Nice idea, but there's a big problem with that: The second is an SI unit. Changing it to a different value would require either an ugly fudge factor, or require changing the entire metric system. Either way metric depends on the second being the duration it is!
Thank you for that information. I did not know that. From our trustworthy wikipedia (http://en.wikipedia.org/wiki/International_System_of_Units): "Because the SI is not static, units are created and definitions are modified through international agreement among many nations as the technology of measurement progresses, and as the precision of measurements improves."
I'm sure they knew what they were doing when they agreed in 1967 to define a second as the duration of 9,192,631,770 periods of the radiation corresponding to the transition between the two hyperfine levels of the ground state of the caesium 133 atom.(http://en.wikipedia.org/wiki/Second) Though IMHO, it sure would be nice to be able to define a second as 1/100,000th of a day, something everyday people can grok. But of course, the "day" tends to change ever-so slightly in length each year. I can imagine people who need high degrees of scientific precision asking each other, "Are you talking about seconds in terms of today, or a year ago?"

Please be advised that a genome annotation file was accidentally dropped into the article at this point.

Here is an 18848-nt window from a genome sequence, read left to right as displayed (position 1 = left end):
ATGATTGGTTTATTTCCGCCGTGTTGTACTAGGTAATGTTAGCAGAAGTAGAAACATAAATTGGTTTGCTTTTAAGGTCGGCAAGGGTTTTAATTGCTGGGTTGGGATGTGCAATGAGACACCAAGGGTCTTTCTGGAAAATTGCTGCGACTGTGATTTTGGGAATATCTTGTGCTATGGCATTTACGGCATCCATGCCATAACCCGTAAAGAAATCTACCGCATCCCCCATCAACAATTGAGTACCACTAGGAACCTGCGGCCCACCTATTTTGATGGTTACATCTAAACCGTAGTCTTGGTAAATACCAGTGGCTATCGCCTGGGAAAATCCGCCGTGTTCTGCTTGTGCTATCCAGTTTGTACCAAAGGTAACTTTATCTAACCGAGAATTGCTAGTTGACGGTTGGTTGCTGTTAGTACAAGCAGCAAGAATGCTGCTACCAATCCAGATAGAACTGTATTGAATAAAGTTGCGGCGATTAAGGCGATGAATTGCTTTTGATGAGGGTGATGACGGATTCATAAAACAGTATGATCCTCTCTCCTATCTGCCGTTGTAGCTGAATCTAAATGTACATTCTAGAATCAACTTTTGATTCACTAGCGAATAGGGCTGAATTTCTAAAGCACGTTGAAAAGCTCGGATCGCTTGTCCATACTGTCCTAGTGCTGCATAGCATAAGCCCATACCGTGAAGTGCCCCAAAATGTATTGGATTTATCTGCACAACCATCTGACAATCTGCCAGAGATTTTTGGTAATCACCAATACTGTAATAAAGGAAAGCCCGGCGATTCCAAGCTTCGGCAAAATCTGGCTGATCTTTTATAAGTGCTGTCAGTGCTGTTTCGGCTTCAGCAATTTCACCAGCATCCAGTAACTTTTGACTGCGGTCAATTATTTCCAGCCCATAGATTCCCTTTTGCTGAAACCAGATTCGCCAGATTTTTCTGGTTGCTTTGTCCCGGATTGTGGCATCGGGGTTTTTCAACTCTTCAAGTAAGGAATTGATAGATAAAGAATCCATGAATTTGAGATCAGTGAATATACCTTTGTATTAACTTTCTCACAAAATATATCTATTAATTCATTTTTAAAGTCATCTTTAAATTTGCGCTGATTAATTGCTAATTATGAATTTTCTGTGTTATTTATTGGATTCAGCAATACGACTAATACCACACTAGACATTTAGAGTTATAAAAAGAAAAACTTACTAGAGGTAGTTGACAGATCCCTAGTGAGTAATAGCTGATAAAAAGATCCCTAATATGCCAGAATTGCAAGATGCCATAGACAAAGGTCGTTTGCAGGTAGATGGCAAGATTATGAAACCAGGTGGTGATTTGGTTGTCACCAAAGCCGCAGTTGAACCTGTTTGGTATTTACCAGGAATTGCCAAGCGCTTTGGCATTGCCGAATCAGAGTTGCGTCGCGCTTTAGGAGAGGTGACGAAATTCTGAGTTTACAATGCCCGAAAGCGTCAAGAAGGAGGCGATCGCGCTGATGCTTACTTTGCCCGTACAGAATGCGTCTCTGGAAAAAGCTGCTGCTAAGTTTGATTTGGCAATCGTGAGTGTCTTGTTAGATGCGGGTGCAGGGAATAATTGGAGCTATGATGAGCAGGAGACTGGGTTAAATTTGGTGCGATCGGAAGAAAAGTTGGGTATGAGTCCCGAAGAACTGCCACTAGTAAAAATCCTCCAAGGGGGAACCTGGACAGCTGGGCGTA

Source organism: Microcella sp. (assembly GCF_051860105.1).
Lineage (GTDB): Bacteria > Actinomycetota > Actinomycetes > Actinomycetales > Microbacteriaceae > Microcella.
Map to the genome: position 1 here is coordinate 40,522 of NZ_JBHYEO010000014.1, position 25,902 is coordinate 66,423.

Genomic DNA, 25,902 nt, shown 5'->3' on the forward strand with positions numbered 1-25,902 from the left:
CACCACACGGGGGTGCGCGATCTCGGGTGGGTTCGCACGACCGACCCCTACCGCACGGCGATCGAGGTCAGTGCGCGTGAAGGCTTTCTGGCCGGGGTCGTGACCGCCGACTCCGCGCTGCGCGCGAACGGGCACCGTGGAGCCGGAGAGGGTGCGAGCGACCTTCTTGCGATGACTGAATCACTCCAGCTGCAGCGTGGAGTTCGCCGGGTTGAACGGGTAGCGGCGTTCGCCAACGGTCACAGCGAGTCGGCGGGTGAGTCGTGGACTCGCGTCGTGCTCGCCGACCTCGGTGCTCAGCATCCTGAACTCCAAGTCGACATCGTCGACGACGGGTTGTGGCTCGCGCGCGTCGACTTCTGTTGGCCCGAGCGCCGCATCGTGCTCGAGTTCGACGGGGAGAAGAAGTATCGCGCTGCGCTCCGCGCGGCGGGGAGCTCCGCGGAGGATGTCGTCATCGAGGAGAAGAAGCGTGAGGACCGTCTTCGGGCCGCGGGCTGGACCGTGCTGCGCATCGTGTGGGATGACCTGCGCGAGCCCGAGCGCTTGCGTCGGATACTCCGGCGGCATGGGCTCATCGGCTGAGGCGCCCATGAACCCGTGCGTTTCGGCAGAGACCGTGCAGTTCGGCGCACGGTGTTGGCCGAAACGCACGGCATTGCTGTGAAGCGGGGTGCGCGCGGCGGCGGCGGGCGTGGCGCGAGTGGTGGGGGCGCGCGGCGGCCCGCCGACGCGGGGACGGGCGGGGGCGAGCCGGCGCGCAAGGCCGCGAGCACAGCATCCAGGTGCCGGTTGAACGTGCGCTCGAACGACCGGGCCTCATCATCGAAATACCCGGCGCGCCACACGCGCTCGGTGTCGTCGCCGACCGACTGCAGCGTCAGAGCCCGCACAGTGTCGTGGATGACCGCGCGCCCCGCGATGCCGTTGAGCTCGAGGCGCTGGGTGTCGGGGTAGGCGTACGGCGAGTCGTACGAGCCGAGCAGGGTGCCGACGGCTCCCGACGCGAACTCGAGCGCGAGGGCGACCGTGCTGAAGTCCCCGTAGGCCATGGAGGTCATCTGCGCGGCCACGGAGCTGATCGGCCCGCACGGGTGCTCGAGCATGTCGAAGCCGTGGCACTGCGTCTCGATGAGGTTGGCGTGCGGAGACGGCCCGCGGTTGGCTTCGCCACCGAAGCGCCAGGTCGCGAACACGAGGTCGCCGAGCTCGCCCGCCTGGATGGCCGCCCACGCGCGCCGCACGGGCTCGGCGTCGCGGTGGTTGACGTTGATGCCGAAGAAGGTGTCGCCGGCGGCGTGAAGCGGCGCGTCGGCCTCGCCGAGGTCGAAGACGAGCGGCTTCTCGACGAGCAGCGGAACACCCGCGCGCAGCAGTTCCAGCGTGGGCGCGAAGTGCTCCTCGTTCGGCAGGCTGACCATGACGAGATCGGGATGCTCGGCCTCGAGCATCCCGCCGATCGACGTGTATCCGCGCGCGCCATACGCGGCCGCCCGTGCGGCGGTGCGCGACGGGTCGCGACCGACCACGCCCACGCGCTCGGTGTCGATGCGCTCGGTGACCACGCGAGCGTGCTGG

But creating a calendar system has *always* been a big hassle with always a little bit of fudge factor. For everyday people, 1/100000th of a mean solar day would be fine, and it wouldn't make a significant difference to anything people regularly measure, even a 100m dash run this year versus 20 years from now. The Earth's rotation slows only about 0.002 every 100 years.